Then deploy the Spark service for the worker nodes:
docker service create \ --constraint node.labels.type==sparkworker \ --network spark \ --publish 8081:8081 \ --replicas 2 \ --limit-memory 512m \ --env "SPARK_ROLE=slave" \ --env "SPARK_MASTER=10.0.0.60" \ --name spark-worker \ birgerk/apache-spark
As you can see, the command here differs slightly from the previous command. With port 8081 you exposed the port for the Spark Worker Web UI. The replica is 2 and the memory is set to 512MB.
Important at this point are the two options with the environment variables. With most usable Docker Images in the Docker Hub you will find additional information for the configuration. The image we are using in this tutorial is given as the default role of the image master. Furthermore it is explained that the environment variable Spark_Role must be set to Slave for Slaves – i.e. Workers.
The second variable is important so that the spark hosts can communicate with each other. At this point you have to specify the IP address that is specified in your Master Web UI under REST URL.
For more information on all create options, take a look at the help page:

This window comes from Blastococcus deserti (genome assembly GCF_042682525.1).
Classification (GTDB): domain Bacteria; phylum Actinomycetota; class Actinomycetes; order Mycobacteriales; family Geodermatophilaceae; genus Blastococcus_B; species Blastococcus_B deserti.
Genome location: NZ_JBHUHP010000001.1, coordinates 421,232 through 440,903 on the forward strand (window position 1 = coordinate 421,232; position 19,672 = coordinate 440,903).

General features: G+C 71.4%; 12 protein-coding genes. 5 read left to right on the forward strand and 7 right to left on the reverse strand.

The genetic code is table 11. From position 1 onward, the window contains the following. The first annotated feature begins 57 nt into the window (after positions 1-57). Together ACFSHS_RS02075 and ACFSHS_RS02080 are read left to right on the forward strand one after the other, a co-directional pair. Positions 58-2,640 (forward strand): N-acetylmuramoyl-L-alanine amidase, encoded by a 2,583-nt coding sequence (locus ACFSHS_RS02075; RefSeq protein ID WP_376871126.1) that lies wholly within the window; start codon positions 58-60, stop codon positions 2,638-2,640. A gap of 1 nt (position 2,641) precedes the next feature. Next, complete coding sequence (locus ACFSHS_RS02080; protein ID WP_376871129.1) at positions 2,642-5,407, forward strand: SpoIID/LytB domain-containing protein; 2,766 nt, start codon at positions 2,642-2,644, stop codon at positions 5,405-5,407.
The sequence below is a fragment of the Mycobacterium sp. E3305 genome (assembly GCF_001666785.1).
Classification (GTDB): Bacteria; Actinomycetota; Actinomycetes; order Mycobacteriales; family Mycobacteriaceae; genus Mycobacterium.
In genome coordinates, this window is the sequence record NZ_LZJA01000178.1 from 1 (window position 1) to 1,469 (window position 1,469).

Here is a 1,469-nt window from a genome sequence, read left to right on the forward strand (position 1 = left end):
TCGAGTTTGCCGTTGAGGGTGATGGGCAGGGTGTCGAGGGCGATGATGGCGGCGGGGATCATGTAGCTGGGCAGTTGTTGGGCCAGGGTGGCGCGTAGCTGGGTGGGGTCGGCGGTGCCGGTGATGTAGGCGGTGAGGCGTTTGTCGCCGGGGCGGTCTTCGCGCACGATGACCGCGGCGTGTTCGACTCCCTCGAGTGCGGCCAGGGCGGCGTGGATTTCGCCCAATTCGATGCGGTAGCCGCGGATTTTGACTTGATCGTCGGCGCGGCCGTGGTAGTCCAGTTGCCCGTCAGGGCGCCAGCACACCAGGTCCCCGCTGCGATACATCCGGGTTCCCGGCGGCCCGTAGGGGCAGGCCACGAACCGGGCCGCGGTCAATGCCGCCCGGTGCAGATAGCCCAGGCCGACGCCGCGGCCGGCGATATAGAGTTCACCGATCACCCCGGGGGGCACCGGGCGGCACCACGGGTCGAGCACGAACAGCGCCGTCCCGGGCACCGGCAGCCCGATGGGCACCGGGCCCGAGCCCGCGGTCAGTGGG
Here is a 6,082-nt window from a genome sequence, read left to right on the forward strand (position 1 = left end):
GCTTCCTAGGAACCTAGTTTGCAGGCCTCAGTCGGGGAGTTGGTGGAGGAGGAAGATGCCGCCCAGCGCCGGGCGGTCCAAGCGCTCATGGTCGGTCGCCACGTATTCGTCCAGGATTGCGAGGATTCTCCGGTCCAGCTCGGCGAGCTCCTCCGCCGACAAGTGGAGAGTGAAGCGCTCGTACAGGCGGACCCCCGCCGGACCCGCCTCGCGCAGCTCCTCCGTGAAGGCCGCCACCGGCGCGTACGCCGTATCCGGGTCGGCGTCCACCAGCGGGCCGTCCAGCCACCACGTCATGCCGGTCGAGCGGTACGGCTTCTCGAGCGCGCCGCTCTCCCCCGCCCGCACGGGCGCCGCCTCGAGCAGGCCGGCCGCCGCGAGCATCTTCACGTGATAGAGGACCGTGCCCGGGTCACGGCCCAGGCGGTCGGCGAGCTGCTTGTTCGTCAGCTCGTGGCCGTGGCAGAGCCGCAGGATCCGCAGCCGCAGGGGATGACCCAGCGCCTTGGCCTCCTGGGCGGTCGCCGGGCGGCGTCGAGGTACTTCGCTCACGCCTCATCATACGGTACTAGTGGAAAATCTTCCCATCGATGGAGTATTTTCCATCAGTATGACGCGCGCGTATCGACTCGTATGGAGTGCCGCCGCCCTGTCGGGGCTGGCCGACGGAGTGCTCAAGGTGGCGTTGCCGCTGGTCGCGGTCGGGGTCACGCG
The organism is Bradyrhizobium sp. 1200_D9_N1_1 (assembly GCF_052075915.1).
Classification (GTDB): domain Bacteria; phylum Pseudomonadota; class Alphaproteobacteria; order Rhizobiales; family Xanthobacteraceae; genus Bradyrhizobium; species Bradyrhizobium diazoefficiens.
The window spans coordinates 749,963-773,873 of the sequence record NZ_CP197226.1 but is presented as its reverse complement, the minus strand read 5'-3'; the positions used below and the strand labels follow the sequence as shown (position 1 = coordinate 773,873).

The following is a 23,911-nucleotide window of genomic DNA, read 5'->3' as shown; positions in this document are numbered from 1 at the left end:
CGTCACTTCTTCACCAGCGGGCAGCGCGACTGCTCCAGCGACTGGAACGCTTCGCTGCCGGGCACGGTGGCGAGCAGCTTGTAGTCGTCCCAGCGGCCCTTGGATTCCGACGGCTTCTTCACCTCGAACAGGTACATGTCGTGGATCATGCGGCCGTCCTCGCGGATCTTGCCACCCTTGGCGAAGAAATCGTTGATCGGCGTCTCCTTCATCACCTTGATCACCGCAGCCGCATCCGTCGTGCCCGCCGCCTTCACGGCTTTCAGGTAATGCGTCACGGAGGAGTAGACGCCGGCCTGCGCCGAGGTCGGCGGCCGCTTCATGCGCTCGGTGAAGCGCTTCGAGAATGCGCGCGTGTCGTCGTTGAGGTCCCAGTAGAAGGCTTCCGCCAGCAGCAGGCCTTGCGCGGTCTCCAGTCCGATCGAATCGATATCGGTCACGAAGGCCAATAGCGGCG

docker service create --help
The finished Swarm
So far so good. If everything worked out, you can now get a list of services on your Master Node with this command:
docker service ls
And also in your Spark Master user interface you can now see the Worker-Nodes.
In this tutorial we deployed a real application with Docker Swarm. You gained practice in how to start a cluster, create an overlay network for the cluster and how to define your service correctly. There are still a few steps to a production ready Spark Cluster, e.g. the storage setup is missing, but the first steps are done!
If you want to know more about container management, Kubernetes, Docker and Co., then have a look at the following articles:
- Docker Swarm vs. Kubernetes: Comparison of both container management tools
- Best-practice Kubernetes Cluster with kubeadm
See you soon!
Create an Apache Spark Cluster with Docker Swarm This is a follow up tutorial to – “How to create a docker swarm cluster“. I already introduced you to the Docker Swarm Basics and showed you how to generate a Swarm. Today it’s all about providing services in a swarm. I’ll make you more comfortable with […]